Belfast Telegraph

Debenhams confirms £40m cash injection in bid for survival

The company has also struck a new supply chain partnership.

Debenhams department store in Oxford Street, central London (PA)
Debenhams department store in Oxford Street, central London (PA)

Debenhams has secured a lifeline from its lenders as the department store chain seeks a broader refinancing deal amid long-term pressures on the high street.

The retailer has confirmed an agreement with current lenders and noteholders to extend its borrowing facilities by a year with a cash injection of £40 million.

It will act as a bridge while the company continues talks for a longer-term refinancing.

Chief executive Sergio Bucher said: “Today’s announcement represents the first step in our refinancing process.

“The support of our lenders for our turnaround plan is important to underpin a comprehensive solution that will take account of the interests of all stakeholders, and deliver a sustainable and profitable future for Debenhams.”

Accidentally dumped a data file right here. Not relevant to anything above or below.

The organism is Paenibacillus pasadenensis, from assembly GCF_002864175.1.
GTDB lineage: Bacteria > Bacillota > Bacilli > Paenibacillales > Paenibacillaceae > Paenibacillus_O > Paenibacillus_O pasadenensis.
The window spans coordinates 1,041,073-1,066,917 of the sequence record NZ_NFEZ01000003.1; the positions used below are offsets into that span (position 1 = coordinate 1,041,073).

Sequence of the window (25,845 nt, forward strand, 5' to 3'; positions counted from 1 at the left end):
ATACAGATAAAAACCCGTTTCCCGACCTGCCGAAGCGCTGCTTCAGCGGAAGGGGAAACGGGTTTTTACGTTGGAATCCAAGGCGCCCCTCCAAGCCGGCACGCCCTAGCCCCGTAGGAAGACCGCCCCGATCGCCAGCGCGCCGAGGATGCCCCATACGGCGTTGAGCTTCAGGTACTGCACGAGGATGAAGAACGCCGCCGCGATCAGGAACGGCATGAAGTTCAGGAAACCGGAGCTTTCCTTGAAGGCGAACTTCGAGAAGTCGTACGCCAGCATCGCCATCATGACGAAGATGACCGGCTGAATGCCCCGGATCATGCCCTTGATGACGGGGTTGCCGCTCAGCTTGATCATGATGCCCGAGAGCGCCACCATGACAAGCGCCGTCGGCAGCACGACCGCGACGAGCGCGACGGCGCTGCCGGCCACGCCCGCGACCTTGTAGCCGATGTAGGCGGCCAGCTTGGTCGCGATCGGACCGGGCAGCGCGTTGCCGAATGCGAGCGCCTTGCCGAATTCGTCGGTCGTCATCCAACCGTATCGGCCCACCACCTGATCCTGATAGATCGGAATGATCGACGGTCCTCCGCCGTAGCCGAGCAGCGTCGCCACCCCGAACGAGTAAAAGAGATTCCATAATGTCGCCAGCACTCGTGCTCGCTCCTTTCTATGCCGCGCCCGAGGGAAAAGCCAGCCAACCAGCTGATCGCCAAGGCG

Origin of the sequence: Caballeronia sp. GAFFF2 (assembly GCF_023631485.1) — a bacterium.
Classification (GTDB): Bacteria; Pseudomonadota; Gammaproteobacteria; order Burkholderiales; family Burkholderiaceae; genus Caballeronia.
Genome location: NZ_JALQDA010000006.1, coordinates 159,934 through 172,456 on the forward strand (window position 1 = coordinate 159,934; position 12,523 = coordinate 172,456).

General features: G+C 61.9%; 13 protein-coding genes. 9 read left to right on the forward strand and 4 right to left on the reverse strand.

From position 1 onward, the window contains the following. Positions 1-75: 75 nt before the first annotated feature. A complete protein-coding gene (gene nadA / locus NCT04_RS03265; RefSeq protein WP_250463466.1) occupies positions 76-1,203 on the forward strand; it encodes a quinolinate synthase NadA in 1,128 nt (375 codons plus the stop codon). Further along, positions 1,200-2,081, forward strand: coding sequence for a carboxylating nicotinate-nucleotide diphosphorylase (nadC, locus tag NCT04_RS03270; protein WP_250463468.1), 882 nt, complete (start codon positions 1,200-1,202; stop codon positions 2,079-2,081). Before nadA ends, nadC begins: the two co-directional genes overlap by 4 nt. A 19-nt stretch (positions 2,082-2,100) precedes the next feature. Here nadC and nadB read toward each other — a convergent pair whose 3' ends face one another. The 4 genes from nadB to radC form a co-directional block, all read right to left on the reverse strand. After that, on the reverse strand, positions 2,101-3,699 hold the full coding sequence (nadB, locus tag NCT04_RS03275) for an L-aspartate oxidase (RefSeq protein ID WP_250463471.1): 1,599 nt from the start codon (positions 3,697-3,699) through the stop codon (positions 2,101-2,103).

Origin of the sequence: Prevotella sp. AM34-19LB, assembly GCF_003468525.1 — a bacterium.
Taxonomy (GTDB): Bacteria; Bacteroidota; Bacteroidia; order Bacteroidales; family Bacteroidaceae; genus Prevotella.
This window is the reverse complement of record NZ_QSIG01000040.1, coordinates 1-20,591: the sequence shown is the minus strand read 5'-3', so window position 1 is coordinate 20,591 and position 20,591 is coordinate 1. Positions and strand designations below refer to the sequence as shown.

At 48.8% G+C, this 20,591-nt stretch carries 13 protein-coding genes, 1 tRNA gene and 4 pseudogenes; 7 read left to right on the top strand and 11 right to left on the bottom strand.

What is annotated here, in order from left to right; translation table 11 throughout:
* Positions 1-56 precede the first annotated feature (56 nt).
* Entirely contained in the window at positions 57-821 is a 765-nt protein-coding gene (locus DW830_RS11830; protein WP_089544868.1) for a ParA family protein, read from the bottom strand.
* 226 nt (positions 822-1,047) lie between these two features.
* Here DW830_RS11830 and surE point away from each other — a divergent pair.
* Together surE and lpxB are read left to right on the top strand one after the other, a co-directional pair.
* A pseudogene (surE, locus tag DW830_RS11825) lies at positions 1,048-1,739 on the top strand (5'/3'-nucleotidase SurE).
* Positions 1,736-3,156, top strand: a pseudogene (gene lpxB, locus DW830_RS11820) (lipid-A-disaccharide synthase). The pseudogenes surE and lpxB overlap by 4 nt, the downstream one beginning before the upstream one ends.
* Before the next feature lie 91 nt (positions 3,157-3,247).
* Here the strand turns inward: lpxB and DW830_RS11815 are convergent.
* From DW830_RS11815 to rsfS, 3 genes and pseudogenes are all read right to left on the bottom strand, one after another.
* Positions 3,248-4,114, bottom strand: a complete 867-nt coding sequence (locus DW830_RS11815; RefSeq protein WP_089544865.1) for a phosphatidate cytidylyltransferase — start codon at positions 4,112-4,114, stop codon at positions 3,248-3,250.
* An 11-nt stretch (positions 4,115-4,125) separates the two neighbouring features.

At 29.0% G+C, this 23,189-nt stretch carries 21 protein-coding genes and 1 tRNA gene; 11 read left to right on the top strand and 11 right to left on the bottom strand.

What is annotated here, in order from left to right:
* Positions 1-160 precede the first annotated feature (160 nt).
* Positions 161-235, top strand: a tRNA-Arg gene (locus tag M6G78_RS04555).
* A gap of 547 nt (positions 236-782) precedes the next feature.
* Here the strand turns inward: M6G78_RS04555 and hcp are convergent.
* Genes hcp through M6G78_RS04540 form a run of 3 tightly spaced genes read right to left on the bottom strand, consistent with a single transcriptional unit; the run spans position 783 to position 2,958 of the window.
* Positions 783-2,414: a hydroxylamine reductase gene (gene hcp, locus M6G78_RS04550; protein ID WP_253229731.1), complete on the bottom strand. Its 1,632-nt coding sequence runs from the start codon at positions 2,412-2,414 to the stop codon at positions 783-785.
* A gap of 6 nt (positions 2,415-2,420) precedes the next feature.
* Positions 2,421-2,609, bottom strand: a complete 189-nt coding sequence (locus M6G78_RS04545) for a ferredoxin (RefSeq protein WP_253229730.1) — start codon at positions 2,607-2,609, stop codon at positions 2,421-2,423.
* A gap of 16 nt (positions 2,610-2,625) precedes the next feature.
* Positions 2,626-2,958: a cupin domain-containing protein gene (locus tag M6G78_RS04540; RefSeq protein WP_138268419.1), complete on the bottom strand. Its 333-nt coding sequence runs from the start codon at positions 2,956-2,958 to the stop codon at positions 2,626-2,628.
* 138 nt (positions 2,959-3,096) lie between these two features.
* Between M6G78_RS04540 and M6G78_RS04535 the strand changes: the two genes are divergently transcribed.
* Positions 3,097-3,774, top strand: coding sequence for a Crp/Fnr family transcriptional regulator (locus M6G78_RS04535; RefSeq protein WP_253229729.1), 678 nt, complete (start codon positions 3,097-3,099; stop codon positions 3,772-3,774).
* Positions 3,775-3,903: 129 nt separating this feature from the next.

Shares in the company rose as much as 48.5% to 4.658p in early trading on Tuesday.

The announcement ends months of uncertainty over the company’s finances, which led to Sports Direct boss and Debenhams shareholder Mike Ashley saying the firm had little chance of survival.

Mr Ashley’s offer of a £40 million loan was turned down on the basis that his terms would affect other shareholders.

Separately, Debenhams announced on Tuesday that it has reached an agreement with supply chain manager Li & Fung to oversee some of the chain’s sourcing. The Hong Kong-listed firm was described by Mr Bucher as being a “key part” of the Debenhams turnaround plan.

“It gives us access to state-of-the-art technology in the LF Digital platform, providing end-to-end visibility across our supply chain. This will help us anticipate and respond more quickly to trends and our customers’ preferences, as well as delivering better quality product,” he said.

Debenhams is also working with advisers at KPMG on restructuring options thought to include a company voluntary arrangement (CVA), though plans have been kept tightly under wraps.

Neil Wilson, chief market analyst at Markets.com, said the refinancing would help management to navigate tough times ahead.

“Disposals, especially Magasin in Denmark, are certainly on the cards, as well as store closures in the UK,” he said.

“It would appear this extra facility will cover the rent payment due (at) the end of March, but we also need to see progress on a proposed CVA to deliver an accelerated store closure programme.”

PA

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